Wednesday, February 29, 2012

Fictional schmictional. We all need a Bates. And a Pamuk.

I don't know about you, but engaging in idle speculation, no matter how frivolous or pointless, seems to be one of my favorite things.

This morning I was huffing and puffing as I put on my sneakers, and Betty asked if I needed some help.

I told her that the other day Nick had come upstairs to see if I was OK, because I’d been grunting and groaning like a stuck pig. He could hear me all the way from the living room. And I was all, “Oh, I’m just trying to put on my maternity tights.”

“Did Nick help you put them on?”

“He didn’t! You know what I need? I need a valet!”

(Of course, being all Downtonified, I pronounced it vall-et rather than the American vallay.)

Nick said, “You wouldn’t have a vall-et. You’d have a lady’s maid.”

“I don’t want a maid. I want Bates.”

“No you don’t. You thought he was pasty and squishy, remember?” (Trust my husband to remember that.)

“Oh, right! Yes! Right! But handsome in his clothes! What I really need is a Pamuk!”

Betty asked, “What’s a Pamuk?”

“Remember Poor Mr. Pamuk? The Turkish delight who died in Mary’s bed? Best looking man on the whole show.”

“Oh, yes. Did he have a heart attack?”

“I think so. Which, actually, is kind of sketchy, since he’d only be like 25 or so.”

“Maybe he had a heart condition?”

“Or maybe he was doing drugs.”


Nick broke in. “Maybe it doesn’t actually matter, since we’re talking about a fictional character?”

Tuesday, February 28, 2012

My intentions are good and earnest and true, but under my hood is internal combustion power

Nick sent this picture to me in an email the other day with the subject "We need to get this for Jordan."

Poo continues to dominate our household conversation.

"Jordan, would you like milk or juice?"

"How about..." little grin "...poopy water!"

And then of course you have to make a terrible face and exclaim how yucky that idea is and how we would never drink poopy water! And he's all kinds of delighted with himself.

Jordan still insists on coming to the bathroom with you, and he always says, with hope in his voice, "What are you making?"

If you tell him you have to pee, he'll say, "Would you like to poop?"

As if you're ordering dinner and he's offering you an appetizer. Like, you'll suddenly be all, you know, now that you mention it, I would like to poop!

He's inordinately pleased when you do. And he'll commend you on it. He'll report on your accomplishment. "Daddy had an EMORmous poop! You did a good job, Daddy!"

The most inconvenient part of this fascination, in my opinion, is the demand to show him the poop in his diaper. "I want to see!" Because let me tell you, it's both horrendously disgusting and not particularly easy to hold a diaper full of vileness up, tipped just enough so the reclining boy can get an eyeful.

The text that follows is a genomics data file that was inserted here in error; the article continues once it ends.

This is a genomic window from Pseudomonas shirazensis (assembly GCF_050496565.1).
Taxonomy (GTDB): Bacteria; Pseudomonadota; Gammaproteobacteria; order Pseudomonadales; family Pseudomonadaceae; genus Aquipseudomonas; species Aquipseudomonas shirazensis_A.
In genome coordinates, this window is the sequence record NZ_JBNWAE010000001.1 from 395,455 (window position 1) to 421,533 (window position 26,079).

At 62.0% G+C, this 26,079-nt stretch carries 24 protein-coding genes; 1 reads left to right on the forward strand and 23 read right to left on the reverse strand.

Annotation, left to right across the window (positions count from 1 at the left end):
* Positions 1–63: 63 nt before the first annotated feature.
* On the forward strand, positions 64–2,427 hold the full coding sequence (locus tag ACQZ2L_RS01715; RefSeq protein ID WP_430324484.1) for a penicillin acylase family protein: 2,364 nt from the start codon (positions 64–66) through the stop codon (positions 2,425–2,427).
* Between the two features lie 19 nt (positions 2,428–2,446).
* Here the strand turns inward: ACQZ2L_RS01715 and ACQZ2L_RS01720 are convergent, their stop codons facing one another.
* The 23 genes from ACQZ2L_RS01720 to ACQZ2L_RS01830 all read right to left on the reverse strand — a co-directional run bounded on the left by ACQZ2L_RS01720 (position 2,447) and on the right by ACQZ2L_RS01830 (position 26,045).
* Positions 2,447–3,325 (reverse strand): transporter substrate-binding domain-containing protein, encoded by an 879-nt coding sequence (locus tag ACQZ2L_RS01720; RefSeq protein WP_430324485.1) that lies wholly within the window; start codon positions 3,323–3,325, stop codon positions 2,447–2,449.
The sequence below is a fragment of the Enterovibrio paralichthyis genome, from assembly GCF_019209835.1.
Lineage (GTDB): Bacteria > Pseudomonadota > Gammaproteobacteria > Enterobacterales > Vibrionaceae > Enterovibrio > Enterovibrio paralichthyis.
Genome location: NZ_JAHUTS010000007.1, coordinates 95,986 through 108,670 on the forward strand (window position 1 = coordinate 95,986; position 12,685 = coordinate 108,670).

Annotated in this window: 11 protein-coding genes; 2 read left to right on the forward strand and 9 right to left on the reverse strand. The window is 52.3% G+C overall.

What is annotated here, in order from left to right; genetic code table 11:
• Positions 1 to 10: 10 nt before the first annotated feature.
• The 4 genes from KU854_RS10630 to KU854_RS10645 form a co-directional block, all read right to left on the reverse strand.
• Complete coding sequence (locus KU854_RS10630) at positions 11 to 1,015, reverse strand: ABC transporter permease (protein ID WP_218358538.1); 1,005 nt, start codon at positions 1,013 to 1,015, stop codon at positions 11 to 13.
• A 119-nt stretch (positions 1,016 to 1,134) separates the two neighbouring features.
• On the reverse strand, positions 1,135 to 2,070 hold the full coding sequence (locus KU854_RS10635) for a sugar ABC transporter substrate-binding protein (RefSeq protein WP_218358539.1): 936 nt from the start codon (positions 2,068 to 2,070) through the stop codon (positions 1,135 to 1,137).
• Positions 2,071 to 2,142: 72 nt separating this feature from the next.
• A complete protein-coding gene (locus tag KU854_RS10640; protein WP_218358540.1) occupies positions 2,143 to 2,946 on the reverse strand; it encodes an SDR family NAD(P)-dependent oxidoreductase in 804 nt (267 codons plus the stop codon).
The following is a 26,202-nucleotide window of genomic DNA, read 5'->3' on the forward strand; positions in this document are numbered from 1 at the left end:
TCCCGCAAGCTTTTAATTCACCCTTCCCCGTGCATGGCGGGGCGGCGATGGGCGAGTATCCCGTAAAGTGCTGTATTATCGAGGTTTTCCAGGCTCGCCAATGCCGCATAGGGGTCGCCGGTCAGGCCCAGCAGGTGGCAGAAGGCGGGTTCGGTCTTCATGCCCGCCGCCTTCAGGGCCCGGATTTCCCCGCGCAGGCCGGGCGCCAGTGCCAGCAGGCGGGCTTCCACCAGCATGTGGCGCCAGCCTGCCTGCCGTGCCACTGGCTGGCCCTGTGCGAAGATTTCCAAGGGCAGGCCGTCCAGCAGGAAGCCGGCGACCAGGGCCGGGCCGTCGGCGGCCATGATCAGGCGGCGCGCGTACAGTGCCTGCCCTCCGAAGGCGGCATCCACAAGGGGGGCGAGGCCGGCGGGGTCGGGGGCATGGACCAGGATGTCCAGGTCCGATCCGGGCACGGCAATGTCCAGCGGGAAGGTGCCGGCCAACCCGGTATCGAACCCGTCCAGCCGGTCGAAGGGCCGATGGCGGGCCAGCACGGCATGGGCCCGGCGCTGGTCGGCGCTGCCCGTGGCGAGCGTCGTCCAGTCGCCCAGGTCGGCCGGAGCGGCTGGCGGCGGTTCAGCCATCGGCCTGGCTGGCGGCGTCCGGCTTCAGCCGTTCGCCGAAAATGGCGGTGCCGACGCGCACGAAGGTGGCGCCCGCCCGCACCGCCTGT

And in this endeavor, Betty accidentally dropped Jordan's poop on him the other day. Plop. Right on his shirt.

I bought him this incredibly cute London bus shirt for Christmas. He was wearing it the day of The Incident.

For days and days afterwards, whenever he'd see the shirt he'd say, rather excitedly, "Nana dropped poop on my bus!"

Monday, February 27, 2012

Secrets, frozen eggs, chippies, and could you honestly not sleep with James Bond if you had the chance?

OK, so, I hadn’t thought about my definition of a secret until the other night.

And once I told him about it, Nick thought of it as a secret kept. Whereas I thought, since I hadn’t made the other decision – which would definitely have been a secret – that it wasn’t a secret. Just something I hadn’t shared.

Which is entirely different, I think. Kind of like if you have the opportunity to cheat on your partner, but you choose not to. Cheating and not telling would mean you have a secret.

Whereas you probably wouldn’t come home and say, “I didn’t sleep with someone else today.”

Unless it was oh, Daniel Craig. Then I think I would definitely come home and say that while I’d had the opportunity to have sex with James Bond, I didn’t, and THAT’S HOW MUCH I LOVE YOU. YOU’RE WELCOME.

Except, sweet Jesus, how would you NOT sleep with Daniel Craig? So then you'd have to keep that secret to your grave. Except I'm a terrible secret keeper, so I'd just have to hope my marriage survived it.

Note to self: create one of those five celebrities you get a free pass with kind of list. Which is actually hilarious, because I think Barney Frank is the only famous person I've seen in years.

But anyway. Not having slept with the person isn’t a secret. You agree?

And this is nothing as juicy as all that.

Basically, here’s the deal. We were having this big contentious conversation the other night and I said, “There’s something I haven’t told you.” (Which is so not the same as a secret.) So he said, “Yeah, well, there’s something I haven’t told you, either.”

He made me go first.